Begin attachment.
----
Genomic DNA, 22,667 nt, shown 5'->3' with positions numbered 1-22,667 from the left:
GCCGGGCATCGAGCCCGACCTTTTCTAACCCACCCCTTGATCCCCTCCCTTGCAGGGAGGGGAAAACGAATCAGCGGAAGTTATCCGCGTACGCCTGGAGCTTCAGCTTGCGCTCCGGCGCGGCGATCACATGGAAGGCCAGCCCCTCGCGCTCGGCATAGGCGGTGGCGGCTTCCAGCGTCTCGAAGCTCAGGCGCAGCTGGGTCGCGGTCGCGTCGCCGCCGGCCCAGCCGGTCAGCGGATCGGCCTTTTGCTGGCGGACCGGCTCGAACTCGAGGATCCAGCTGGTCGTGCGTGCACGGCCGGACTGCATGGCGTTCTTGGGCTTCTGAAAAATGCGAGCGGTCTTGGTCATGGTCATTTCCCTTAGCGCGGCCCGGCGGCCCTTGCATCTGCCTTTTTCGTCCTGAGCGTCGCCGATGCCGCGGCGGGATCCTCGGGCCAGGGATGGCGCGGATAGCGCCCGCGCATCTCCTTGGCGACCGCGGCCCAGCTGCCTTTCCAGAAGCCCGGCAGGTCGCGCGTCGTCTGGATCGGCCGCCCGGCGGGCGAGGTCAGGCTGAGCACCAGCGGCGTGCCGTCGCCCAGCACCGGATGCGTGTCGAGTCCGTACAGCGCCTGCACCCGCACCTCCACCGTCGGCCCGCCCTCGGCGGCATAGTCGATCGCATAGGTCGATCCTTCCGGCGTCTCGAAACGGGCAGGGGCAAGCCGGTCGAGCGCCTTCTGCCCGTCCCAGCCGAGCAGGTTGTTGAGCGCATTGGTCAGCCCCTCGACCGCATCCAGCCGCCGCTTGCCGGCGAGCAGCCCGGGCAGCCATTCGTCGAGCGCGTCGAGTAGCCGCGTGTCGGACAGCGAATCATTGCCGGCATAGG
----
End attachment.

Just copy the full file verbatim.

Genomic DNA, 22,667 nt, shown 5'->3' with positions numbered 1-22,667 from the left:
GCCGGGCATCGAGCCCGACCTTTTCTAACCCACCCCTTGATCCCCTCCCTTGCAGGGAGGGGAAAACGAATCAGCGGAAGTTATCCGCGTACGCCTGGAGCTTCAGCTTGCGCTCCGGCGCGGCGATCACATGGAAGGCCAGCCCCTCGCGCTCGGCATAGGCGGTGGCGGCTTCCAGCGTCTCGAAGCTCAGGCGCAGCTGGGTCGCGGTCGCGTCGCCGCCGGCCCAGCCGGTCAGCGGATCGGCCTTTTGCTGGCGGACCGGCTCGAACTCGAGGATCCAGCTGGTCGTGCGTGCACGGCCGGACTGCATGGCGTTCTTGGGCTTCTGAAAAATGCGAGCGGTCTTGGTCATGGTCATTTCCCTTAGCGCGGCCCGGCGGCCCTTGCATCTGCCTTTTTCGTCCTGAGCGTCGCCGATGCCGCGGCGGGATCCTCGGGCCAGGGATGGCGCGGATAGCGCCCGCGCATCTCCTTGGCGACCGCGGCCCAGCTGCCTTTCCAGAAGCCCGGCAGGTCGCGCGTCGTCTGGATCGGCCGCCCGGCGGGCGAGGTCAGGCTGAGCACCAGCGGCGTGCCGTCGCCCAGCACCGGATGCGTGTCGAGTCCGTACAGCGCCTGCACCCGCACCTCCACCGTCGGCCCGCCCTCGGCGGCATAGTCGATCGCATAGGTCGATCCTTCCGGCGTCTCGAAACGGGCAGGGGCAAGCCGGTCGAGCGCCTTCTGCCCGTCCCAGCCGAGCAGGTTGTTGAGCGCATTGGTCAGCCCCTCGACCGCATCCAGCCGCCGCTTGCCGGCGAGCAGCCCGGGCAGCCATTCGTCGAGCGCGTCGAGTAGCCGCGTGTCGGACAGCGAATCATTGCCGGCATAGG